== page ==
The horoscope “hooks you” in a similar fashion and with an even more devastating effect. Many people think it’s “harmless” to read the horoscope because they “don’t believe any of it”; it’s just something to do. The truth is, you will eventually become fatalistic as a result of it.
Incredibly enough, some people will not make decisions or take trips if their “horoscope” is not in tune.
The Bible says the horoscope is Satan’s, so when you read the daily horoscope, you are reading Satan’s Daily Bulletin.


To improve your self-image, learn from the successful failures like Ty Cobb and Babe Ruth.
Ty Cobb was thrown out more times trying to steal than any man in baseball history. Babe Ruth struck out more times than any man in baseball history. Hank Aaron, who broke Babe Ruth’s record, struck out more times than 99% of the players who make it to the major leagues. Nobody—but nobody—considers them failures and few people even remember their failures. Virtually everyone remembers their successes. Enrico Caruso’s voice failed to carry the high notes so many times his voice teacher advised him to quit. He kept singing and was recognized as the greatest tenor in the world. Thomas Edison’s teacher called him a dunce and he later failed over 14,000 times in his efforts to perfect the incandescent light. Abraham Lincoln was well known for his failures, but nobody considers him a failure. Albert Einstein flunked courses in math. Henry Ford was broke at age 40. Vince Lombardi became the most revered coach since Knute Rockne, but at age 43 he was merely a line coach at Fordham University.
The odds are strong that the leading salesman in 90% of the sales organizations in America misses more sales than most salesmen with the company. Walt Disney went broke seven times and had one nervous breakdown before success smiled on him. Actually, these people succeeded because they kept at it. As a matter of fact, the major difference between the big shot and the little shot is this: the big shot is just a little shot who kept on shooting.


One of the best, quickest, and most effective ways to improve your image and your performance is to join an organization with worthwhile goals that requires you to participate by speaking.
Many people can express themselves reasonably well in private conversation but are frozen with fright at the thought of standing up and making a speech to a group of any kind. They “see” themselves as falling flat on their faces and looking foolish.

One of the fastest ways to change that image is to join Toastmasters or Toastmistresses, International, or take our three-day Born to Win seminar or the Dale Carnegie Leadership Course. As a former instructor for Carnegie, and now for our own company, I have seen some remarkable image changes take place as individuals acquired the ability to stand up and express themselves. It’s not necessary to become an orator, though I’ve seen a number of former wallflowers develop considerable ability as speakers. Initially, we had difficulty getting some of these people to stand up and speak up. As their confidence grew, however, we had another problem. That’s right. We had difficulty getting some of these same people to sit down and be quiet.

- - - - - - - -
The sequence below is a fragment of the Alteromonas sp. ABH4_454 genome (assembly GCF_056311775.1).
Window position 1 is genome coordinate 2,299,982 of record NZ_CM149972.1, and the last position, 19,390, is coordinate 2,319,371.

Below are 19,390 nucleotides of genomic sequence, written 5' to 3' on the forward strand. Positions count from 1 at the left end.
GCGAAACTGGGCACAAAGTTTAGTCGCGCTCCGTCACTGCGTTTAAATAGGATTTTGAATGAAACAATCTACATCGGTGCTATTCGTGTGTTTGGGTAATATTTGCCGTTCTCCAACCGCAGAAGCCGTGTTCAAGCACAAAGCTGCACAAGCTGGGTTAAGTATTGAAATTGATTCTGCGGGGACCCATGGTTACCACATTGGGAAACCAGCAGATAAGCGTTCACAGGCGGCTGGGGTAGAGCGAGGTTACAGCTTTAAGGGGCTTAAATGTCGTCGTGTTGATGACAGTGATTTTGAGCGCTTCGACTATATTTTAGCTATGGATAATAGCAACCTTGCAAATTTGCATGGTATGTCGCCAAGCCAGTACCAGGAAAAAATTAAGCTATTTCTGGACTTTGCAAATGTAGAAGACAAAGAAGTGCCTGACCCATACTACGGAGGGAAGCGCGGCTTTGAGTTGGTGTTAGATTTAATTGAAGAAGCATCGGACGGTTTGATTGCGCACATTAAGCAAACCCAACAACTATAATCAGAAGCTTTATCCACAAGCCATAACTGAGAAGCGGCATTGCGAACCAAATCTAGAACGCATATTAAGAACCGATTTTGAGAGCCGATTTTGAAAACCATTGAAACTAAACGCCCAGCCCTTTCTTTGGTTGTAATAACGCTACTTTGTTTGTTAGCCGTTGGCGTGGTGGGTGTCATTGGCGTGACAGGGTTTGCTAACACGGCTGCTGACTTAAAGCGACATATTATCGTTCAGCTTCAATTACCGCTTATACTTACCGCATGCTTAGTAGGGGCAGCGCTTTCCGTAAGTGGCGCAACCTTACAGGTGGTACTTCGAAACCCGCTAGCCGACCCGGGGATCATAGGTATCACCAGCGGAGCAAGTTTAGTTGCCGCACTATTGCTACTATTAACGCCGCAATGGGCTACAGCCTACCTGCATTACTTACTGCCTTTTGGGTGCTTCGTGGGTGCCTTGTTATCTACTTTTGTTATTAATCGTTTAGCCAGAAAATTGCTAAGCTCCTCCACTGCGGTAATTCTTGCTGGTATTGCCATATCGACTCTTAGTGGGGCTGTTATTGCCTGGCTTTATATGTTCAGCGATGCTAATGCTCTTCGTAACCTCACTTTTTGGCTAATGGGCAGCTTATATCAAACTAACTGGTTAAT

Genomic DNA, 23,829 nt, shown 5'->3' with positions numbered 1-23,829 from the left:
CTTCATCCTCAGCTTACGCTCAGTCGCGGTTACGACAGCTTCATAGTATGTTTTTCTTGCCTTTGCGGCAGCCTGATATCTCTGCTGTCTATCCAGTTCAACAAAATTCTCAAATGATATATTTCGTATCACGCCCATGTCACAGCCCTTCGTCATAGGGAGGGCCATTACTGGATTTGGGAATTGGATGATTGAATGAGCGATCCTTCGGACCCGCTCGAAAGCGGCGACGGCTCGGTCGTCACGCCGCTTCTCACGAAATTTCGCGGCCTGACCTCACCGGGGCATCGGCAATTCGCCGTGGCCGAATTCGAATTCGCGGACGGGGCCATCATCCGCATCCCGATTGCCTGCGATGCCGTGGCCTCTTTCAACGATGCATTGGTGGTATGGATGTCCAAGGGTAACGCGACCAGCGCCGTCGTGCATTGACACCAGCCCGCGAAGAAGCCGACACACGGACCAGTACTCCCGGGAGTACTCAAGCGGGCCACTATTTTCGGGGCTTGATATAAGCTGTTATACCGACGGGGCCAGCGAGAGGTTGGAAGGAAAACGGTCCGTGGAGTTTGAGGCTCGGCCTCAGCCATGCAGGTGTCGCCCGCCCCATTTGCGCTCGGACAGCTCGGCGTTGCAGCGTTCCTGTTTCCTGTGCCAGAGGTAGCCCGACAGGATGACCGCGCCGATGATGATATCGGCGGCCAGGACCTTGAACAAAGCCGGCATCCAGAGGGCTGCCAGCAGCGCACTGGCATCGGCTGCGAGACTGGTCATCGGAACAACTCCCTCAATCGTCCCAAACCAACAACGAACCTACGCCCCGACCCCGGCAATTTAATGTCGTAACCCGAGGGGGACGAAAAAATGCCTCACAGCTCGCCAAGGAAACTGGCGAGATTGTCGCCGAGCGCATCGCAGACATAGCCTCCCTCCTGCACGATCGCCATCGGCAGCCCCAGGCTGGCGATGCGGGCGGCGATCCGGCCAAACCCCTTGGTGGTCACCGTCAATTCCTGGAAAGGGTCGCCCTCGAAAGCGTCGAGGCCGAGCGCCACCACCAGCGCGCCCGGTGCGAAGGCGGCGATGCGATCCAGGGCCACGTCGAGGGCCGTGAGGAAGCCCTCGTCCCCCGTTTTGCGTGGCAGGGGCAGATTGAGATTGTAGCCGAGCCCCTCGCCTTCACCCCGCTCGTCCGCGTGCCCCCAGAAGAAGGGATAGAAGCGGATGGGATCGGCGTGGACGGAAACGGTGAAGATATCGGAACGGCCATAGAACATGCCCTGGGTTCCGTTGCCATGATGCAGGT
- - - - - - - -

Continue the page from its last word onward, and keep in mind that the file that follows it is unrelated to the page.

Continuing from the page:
Look yourself—and them—in the eye. Almost without exception the man on the street as well as the highly educated professional, will tell you they like people who will “look them in the eye.”
I plead guilty to this feeling and chances are strong that you feel the same way. There are many people who are unaware of the other person’s reaction to people who avoid eye contact; hence, they don’t look directly at another person even when engaged in direct conversation. There are even more people whose self-image is such they feel “unworthy” and “are not good enough” to look directly into the eyes of another.

To overcome this feeling (if you have it), start with the process of looking yourself in the eye when you have any occasion to be in front of the mirror. You should also set aside a few minutes each day for the sole purpose of deliberately looking yourself in the eye. As you do this, repeat some positive affirmations of what you have accomplished (use your victory list from Step Ten). Then repeat many of the things other people have said to you or about you that were positive. Concentrate on comments regarding your integrity, cheerfulness, honesty, character, compassion, persistence, thoughtfulness, good nature, spirit of cooperation, etc., and not on physical appearance unless you feel you are unattractive. In that event, those compliments become valuable image builders.